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Welcome to my blog! This is my journey, my first steps into the world of fictional writing. This blog is an online journal of sorts, where I share the progress of my work as well as what I have learned along the way. I hope you enjoy your time with me and that my experience may be of some use to you.

Monday, March 7, 2016

By the Book: Cross Fire


Welcome back!




    This month's’ book review is my first time reading award-winning author, James Patterson. My wife's family are avid readers and go through books like crazy. When Linda's mother gave us two large boxes full of books her family had already read, roughly half of them were from James Patterson. Lets just say, Mister Patterson’s books have made the rounds in my extended family!


    I chose this book because I have been debating for months whether or not I should take the writing Masterclass, so I decided to read one of James Patterson’s books to see what his style was like. The main character, Alex Cross, did not grasp my interest, but this is probably due to the fact that I was never previously exposed to him and this is the 17th book in the series. However, I fully understand how Patterson’s writing style earned him the title of Bestseller on multiple occasions. The story flowed really well and it felt as though I went through this book in record time (by my slow reading standards).


    In the novel, we see psychologist and police detective, Alex Cross, planning his wedding to his girlfriend, Brianna 'Bree' Stone. However, their plans are put aside when Alex gets called in to a murder case involving snipers. The murderers, Mitch and Denny, seem to be targeting political, yet infamous figures. Their goal is to make the public believe they are acting as vigilantes, when in reality they are simply taking money from an unnamed source. Meanwhile, Alex gets a request from one of his closest friend, asking for assistance in a series of murders with numbers on the victims' faces. To add to the suspense, former FBI agent and serial killer Kyle Craig, who seems to be the nemesis of Alex Cross (like I said, I haven’t read the other books) uses a clever disguise to get close to the detective in order to kill him.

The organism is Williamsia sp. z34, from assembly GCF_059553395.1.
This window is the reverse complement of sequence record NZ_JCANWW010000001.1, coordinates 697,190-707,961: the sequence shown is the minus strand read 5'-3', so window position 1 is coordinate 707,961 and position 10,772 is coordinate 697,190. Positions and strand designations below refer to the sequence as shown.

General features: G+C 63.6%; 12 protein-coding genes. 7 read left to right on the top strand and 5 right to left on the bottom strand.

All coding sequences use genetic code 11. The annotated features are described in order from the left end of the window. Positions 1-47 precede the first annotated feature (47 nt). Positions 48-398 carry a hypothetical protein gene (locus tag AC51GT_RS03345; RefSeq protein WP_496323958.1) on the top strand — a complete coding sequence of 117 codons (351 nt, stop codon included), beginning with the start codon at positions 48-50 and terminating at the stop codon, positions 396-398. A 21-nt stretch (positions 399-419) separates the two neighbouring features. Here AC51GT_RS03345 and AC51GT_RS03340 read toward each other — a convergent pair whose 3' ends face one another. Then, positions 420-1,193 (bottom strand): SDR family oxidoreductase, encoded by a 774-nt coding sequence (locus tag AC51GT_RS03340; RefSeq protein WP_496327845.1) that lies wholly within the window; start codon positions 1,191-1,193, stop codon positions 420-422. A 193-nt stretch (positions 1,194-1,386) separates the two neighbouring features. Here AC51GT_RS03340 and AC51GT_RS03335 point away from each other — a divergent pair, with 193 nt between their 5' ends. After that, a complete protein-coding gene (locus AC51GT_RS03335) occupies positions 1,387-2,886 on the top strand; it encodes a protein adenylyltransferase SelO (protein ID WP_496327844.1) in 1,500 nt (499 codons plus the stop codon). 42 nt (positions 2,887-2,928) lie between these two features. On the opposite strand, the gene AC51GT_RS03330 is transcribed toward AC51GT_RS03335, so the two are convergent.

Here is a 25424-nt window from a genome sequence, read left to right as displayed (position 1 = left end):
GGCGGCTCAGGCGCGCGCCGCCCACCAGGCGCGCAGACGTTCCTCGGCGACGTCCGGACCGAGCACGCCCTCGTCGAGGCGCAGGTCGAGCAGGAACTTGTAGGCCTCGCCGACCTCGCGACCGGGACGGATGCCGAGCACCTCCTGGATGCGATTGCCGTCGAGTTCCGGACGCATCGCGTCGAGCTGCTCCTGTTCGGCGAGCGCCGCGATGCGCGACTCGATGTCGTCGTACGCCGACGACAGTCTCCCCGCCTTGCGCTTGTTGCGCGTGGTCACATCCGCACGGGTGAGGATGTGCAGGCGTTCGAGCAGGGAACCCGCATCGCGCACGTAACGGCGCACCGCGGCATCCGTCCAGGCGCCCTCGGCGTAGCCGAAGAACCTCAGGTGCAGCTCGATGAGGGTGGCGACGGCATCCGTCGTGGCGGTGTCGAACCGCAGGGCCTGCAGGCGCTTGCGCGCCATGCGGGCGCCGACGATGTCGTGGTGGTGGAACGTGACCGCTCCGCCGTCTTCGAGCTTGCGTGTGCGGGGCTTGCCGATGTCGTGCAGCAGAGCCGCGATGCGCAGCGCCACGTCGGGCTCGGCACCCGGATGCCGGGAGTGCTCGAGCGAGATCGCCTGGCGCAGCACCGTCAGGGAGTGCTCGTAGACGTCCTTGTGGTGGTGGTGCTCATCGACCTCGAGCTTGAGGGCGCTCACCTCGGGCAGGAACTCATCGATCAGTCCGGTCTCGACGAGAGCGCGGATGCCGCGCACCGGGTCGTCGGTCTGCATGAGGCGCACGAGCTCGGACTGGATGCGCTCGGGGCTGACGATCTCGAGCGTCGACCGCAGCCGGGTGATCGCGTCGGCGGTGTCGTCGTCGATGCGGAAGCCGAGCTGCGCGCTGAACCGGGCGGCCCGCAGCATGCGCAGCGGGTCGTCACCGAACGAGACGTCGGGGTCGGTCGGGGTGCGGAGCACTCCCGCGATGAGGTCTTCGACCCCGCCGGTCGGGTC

Various covers of the same novel. The book can be found on Amazon: http://www.amazon.com/Cross-Fire-Alex-James-Patterson/dp/0446574716


Back of the book:



Wedding bells ring

Detective Alex Cross and Bree's wedding plans are put on hold when Alex is called to the scene of the perfectly executed assassination of two of Washington D.C.'s most corrupt: a dirty congressmen and an underhanded lobbyist. Next, the elusive gunman begins picking off other crooked politicians, sparking a blaze of theories--is the marksman a hero or a vigilante?

A murderer returns

The case explodes, and the FBI assigns agent Max Siegel to the investigation. As Alex and Siegel battle over jurisdiction, the murders continue. It becomes clear that they are the work of a professional who has detailed knowledge of his victims' movements--information that only a Washington insider could possess.

Caught in a lethal cross fire